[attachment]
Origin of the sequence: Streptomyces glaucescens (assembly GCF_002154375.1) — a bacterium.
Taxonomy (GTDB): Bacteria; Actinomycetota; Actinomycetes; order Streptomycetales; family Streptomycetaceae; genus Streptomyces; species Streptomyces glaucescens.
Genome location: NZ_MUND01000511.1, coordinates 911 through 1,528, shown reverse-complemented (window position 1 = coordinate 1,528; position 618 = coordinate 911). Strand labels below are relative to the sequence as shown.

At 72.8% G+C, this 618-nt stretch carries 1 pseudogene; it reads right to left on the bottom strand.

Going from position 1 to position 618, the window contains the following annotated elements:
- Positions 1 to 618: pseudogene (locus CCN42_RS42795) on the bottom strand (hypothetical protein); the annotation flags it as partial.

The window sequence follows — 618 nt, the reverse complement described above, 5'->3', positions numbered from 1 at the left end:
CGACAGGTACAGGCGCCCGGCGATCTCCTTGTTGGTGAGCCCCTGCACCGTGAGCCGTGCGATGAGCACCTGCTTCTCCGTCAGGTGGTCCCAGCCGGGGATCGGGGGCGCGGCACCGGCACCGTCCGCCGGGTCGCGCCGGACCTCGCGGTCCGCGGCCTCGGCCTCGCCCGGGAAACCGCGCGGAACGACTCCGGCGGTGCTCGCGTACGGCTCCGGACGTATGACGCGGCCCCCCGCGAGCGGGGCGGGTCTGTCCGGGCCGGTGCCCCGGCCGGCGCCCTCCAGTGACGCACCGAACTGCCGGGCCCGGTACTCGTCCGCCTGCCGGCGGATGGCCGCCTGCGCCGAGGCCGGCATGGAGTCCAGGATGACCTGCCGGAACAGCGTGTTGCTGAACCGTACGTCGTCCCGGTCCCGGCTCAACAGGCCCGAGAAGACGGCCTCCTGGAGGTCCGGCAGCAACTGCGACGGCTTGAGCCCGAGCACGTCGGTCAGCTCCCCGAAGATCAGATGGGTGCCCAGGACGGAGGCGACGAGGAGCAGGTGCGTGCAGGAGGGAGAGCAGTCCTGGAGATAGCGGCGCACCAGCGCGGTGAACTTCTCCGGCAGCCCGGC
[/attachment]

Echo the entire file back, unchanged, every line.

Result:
Origin of the sequence: Streptomyces glaucescens (assembly GCF_002154375.1) — a bacterium.
Taxonomy (GTDB): Bacteria; Actinomycetota; Actinomycetes; order Streptomycetales; family Streptomycetaceae; genus Streptomyces; species Streptomyces glaucescens.
Genome location: NZ_MUND01000511.1, coordinates 911 through 1,528, shown reverse-complemented (window position 1 = coordinate 1,528; position 618 = coordinate 911). Strand labels below are relative to the sequence as shown.

At 72.8% G+C, this 618-nt stretch carries 1 pseudogene; it reads right to left on the bottom strand.

Going from position 1 to position 618, the window contains the following annotated elements:
- Positions 1 to 618: pseudogene (locus CCN42_RS42795) on the bottom strand (hypothetical protein); the annotation flags it as partial.

The window sequence follows — 618 nt, the reverse complement described above, 5'->3', positions numbered from 1 at the left end:
CGACAGGTACAGGCGCCCGGCGATCTCCTTGTTGGTGAGCCCCTGCACCGTGAGCCGTGCGATGAGCACCTGCTTCTCCGTCAGGTGGTCCCAGCCGGGGATCGGGGGCGCGGCACCGGCACCGTCCGCCGGGTCGCGCCGGACCTCGCGGTCCGCGGCCTCGGCCTCGCCCGGGAAACCGCGCGGAACGACTCCGGCGGTGCTCGCGTACGGCTCCGGACGTATGACGCGGCCCCCCGCGAGCGGGGCGGGTCTGTCCGGGCCGGTGCCCCGGCCGGCGCCCTCCAGTGACGCACCGAACTGCCGGGCCCGGTACTCGTCCGCCTGCCGGCGGATGGCCGCCTGCGCCGAGGCCGGCATGGAGTCCAGGATGACCTGCCGGAACAGCGTGTTGCTGAACCGTACGTCGTCCCGGTCCCGGCTCAACAGGCCCGAGAAGACGGCCTCCTGGAGGTCCGGCAGCAACTGCGACGGCTTGAGCCCGAGCACGTCGGTCAGCTCCCCGAAGATCAGATGGGTGCCCAGGACGGAGGCGACGAGGAGCAGGTGCGTGCAGGAGGGAGAGCAGTCCTGGAGATAGCGGCGCACCAGCGCGGTGAACTTCTCCGGCAGCCCGGC